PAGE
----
I write to comment on an article printed on the front page of the Cayman Net News on Thursday, August 13th, headlined ‘Government is seeking to amend CORE programme’
Caribbean Utilities Company, Ltd. introduced the Consumer Owned Renewable Energy programme in January of 2009 following approval by the Cayman Islands Electricity Regulatory Authority. The principle feature of the programme was to allow connection of renewable generation to CUC’s transmission and distribution grid and to credit CORE customers for energy produced. While the CORE programme is a step in the right direction, our experience with it to date has not been encouraging with a very low adoption rate. We believe this is because the credit to the CORE customer has not been great enough to make investment in CORE equipment viable.
The credit given to the CORE customer is 100 per cent of CUC’s savings generated from the displacement of its own diesel generated electricity costs. With the current relatively low cost of fuel, this credit is much less than the cost of producing the CORE energy. Simply put, the cost of CORE generation is greater than the cost of CUC generation and for CUC to buy energy from the CORE customer, at their cost, would be to do so at costs that are higher than CUC’s own generation costs.
CUC, the Government and the ERA, recognised the importance of introducing sustainable renewable energy to CUC’s portfolio of generation, understanding that it would likely be more expensive in the short term, but could become cost competitive in the future if diesel fuel prices increased or the cost of renewable energy went down. Accordingly, clause 32.5 of CUC’s Electricity Transmission & Distribution Licence (which you may read in its entirety on the CUC or the ERA website) specifically states with respect to renewable energy that, ‘To reduce the dependence on fossil fuels and encourage renewables the Licensee may propose (with justification) that such purchases of power take place at prices at or above those of its most economic short run alternative (the Licensee’s avoided cost), a cost that would be passed on to consumers.’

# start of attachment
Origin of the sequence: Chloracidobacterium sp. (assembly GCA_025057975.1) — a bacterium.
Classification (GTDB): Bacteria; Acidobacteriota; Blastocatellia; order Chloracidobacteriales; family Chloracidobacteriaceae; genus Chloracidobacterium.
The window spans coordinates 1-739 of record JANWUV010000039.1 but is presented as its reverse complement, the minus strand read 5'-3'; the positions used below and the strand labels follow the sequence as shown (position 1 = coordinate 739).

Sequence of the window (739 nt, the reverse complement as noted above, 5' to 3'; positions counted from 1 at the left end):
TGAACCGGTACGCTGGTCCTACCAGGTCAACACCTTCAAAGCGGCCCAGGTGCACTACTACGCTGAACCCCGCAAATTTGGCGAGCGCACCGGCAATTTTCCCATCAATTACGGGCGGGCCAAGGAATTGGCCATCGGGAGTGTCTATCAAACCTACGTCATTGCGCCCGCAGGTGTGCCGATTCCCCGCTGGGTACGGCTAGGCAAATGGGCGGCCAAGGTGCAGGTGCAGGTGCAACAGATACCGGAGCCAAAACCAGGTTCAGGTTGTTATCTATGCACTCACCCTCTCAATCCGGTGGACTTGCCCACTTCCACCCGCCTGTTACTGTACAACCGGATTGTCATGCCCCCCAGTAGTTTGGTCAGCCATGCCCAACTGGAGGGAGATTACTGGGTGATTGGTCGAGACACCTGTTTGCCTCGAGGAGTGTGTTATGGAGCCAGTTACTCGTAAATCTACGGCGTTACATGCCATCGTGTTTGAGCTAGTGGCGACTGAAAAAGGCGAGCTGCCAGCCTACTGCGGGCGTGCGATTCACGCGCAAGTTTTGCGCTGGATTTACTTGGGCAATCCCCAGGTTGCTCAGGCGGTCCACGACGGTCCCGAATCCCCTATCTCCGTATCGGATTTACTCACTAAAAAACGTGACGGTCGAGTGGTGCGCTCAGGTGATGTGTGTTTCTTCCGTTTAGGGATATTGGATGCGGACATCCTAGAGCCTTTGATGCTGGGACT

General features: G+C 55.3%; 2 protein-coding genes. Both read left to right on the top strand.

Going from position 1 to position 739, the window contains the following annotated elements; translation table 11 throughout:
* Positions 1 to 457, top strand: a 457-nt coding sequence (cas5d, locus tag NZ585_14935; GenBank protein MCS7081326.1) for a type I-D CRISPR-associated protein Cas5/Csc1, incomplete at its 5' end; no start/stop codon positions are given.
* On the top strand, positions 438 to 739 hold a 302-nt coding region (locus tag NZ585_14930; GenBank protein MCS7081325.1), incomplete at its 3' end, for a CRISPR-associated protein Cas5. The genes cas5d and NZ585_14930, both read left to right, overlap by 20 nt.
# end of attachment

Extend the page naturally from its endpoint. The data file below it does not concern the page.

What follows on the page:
In keeping with the intent of the License, CUC has made more than one proposal to the ERA, which provides greater incentive to the CORE customers than the present CORE rate and would likely attract more CORE participants if implemented. These proposals could achieve results similar to ‘net metering’. It is our understanding that the ERA is awaiting a policy direction from the Government before it can approve any such rates or incentives and we trust that this will occur in the not to distant future.
In a related initiative, CUC has launched a request for proposals process for qualified wind developers to develop, install, commission and operate wind generation of up to 10 MegaWatts. Independent development of this generation source by experienced qualified developers will validate the economic viability of this technology. CUC will not participate as an investor in this project but will purchase resulting generation at an agreed upon rate (approved by the ERA) for distribution through the electricity grid.
CUC recognises and supports the efforts of those on the island who have taken the initiative to install CORE generation for environmental reasons. We believe that further incentives will expand that group of early adopters for the long term benefit of the island and will recognise the contribution made by those who have already adopted renewable technologies.
Andrew E. Small – Vice President, Transmission & Distribution
Caribbean Utilities Company Ltd.